h) said waveguide network being arranged so that substantially no energy is coupled from said fundamental mode to said higher order modes throughout said predetermined range.
10. A single mode fiber optic circuit as defined in claim 9 wherein said at least one optical circuit element further includes a substrate, and said optical waveguide is integral with said substrate.
11. A single mode fiber optic circuit as defined in claim 10 wherein said element is further characterized in that the index of refraction of said waveguide is sufficient to support multiple modes within said intermediate waveguide network over said predetermined range.
12. A single mode fiber optic circuit as defined in claim 11 wherein the widths of said input and output waveguides are chosen so that said waveguides can support only the fundamental mode over said predetermined range.
13. A single mode fiber optic circuit as defined in claim 12 wherein said optical waveguide comprises diffused regions adjacent the surface of said substrate.
14. A single mode fiber optic circuit as defined in claim 12 wherein said optical waveguide is a strip loaded waveguide.
15. A single mode fiber optic circuit as defined in claim 12 wherein said optical waveguide is a buried waveguide.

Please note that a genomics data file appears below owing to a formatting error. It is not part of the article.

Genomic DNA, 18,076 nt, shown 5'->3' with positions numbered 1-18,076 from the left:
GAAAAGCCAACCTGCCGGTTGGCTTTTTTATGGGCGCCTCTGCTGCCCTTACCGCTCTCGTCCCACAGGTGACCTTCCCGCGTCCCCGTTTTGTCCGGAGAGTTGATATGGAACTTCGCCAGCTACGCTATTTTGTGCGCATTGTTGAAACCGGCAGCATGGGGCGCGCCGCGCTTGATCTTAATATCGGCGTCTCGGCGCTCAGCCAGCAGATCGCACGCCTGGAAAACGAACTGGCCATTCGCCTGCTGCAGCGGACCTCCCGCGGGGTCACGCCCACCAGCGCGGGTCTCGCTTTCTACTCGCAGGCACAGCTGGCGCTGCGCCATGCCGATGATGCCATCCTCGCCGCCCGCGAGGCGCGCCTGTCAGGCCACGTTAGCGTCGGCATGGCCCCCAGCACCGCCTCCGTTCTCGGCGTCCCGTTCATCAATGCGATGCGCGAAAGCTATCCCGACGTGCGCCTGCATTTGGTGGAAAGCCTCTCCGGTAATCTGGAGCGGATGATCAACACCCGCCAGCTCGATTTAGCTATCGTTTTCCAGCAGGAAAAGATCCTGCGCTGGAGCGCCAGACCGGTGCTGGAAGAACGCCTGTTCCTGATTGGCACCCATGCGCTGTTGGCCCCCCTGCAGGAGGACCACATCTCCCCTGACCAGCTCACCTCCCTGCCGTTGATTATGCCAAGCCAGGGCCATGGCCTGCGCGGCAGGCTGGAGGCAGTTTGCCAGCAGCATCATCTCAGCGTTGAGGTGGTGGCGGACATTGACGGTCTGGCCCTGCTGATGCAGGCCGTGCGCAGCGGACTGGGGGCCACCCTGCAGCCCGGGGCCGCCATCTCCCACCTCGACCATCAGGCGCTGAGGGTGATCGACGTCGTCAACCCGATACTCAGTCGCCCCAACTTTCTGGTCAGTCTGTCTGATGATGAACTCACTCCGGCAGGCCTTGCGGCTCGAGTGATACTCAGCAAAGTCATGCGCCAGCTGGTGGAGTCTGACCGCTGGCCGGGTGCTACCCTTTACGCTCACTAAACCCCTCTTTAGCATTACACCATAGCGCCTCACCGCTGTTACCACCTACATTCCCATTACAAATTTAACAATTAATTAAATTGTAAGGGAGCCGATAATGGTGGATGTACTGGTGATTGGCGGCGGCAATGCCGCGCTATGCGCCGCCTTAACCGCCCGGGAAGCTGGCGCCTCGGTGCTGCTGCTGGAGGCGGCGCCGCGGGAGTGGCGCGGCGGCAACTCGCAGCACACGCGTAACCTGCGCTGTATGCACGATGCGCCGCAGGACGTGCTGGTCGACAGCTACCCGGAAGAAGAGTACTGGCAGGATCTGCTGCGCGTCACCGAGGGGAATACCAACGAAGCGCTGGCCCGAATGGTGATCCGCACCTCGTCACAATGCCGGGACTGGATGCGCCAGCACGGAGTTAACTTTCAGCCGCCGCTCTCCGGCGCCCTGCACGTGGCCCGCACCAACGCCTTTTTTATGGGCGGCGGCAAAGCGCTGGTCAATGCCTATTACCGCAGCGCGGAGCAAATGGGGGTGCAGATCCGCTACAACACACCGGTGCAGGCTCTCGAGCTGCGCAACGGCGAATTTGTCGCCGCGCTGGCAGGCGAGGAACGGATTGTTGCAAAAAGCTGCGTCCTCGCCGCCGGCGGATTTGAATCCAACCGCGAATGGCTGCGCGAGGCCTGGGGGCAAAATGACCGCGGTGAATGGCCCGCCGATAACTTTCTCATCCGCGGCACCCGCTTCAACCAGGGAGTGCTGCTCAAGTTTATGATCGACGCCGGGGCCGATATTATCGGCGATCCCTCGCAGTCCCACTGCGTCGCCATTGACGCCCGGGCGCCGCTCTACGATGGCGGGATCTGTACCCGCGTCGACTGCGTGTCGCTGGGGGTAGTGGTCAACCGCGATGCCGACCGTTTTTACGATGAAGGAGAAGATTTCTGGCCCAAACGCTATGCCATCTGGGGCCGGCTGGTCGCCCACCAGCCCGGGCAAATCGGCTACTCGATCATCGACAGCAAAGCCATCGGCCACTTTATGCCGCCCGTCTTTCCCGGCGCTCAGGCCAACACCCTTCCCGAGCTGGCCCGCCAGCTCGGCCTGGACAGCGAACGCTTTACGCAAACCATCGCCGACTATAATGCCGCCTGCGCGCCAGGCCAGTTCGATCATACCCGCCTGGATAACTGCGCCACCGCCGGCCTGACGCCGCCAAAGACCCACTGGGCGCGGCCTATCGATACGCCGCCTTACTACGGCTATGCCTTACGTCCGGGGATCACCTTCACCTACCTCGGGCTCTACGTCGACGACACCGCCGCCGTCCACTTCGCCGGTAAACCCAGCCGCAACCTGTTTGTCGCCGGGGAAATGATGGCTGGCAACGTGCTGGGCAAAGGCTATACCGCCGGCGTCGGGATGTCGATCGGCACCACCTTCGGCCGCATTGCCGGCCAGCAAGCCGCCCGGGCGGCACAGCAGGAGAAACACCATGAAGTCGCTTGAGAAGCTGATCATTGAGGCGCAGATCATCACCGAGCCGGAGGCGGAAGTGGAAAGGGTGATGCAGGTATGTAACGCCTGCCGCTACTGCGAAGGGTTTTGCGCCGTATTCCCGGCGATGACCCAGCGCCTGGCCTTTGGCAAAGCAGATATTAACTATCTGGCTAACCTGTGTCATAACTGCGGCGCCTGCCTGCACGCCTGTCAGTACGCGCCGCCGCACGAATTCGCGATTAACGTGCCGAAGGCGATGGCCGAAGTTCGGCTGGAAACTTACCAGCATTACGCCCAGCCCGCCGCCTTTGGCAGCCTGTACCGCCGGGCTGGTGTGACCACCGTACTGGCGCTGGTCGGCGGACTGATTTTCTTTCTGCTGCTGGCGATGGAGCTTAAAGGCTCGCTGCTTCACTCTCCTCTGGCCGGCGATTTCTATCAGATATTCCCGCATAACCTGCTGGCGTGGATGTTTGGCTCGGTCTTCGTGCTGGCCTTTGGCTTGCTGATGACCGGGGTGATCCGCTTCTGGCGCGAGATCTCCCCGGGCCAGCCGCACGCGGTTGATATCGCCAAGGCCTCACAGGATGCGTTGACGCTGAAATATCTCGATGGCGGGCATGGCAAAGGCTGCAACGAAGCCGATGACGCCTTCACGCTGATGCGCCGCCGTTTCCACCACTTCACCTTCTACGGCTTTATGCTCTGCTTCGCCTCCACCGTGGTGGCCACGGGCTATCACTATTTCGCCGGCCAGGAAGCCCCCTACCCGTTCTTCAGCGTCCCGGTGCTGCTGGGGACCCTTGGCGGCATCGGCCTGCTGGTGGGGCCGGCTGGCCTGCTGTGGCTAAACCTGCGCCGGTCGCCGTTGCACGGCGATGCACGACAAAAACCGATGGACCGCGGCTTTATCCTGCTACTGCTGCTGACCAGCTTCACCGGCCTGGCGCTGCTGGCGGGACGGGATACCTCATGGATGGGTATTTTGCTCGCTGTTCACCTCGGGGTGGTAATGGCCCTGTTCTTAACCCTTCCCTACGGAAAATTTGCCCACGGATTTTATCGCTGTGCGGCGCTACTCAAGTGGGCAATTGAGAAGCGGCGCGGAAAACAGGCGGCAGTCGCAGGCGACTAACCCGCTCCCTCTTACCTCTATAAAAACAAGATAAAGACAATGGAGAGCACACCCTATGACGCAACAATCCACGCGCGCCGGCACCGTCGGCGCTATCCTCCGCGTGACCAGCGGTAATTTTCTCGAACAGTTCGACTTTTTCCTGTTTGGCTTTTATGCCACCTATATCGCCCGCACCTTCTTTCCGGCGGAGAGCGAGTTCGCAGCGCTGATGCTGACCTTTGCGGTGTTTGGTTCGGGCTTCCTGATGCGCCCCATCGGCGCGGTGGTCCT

16. A single mode fiber optic circuit for processing light of a predetermined optical wavelength range comprising, in combination:
a) a plurality of segments of single mode optical fiber;
b) at least one Mach-Zehnder amplitude modulator adapted to receive a first optical signal and to produce a second optical signal;
c) said element including an optical waveguide network integral with a substate, said network having an input waveguide, an output waveguide and an intermediate waveguide network, said intermediate waveguide network being in optical communication with said input waveguide and said output waveguide;
d) means for coupling an optical signal from a first fiber segment into said input waveguide;
e) means for coupling an optical signal from said output waveguide into a second fiber segment;
f) the index of refraction of said waveguide being sufficient to support multiple modes within at least one waveguide of said intermediate waveguide network over said predetermined range;
g) the widths of said input and output waveguides being chosen so that said waveguides can support only the fundamental mode over said predetermined range;
h) said waveguide network being arranged so that substantially no energy is coupled from said fundamental mode to said higher order modes throughout said predetermined range;
i said intermediate waveguide network comprising a pair of oppositely-directed fork junctions joined by a pair of straight waveguides;
j each of said input waveguides comprising a straight waveguide segment that intersects the apex of one of said forks;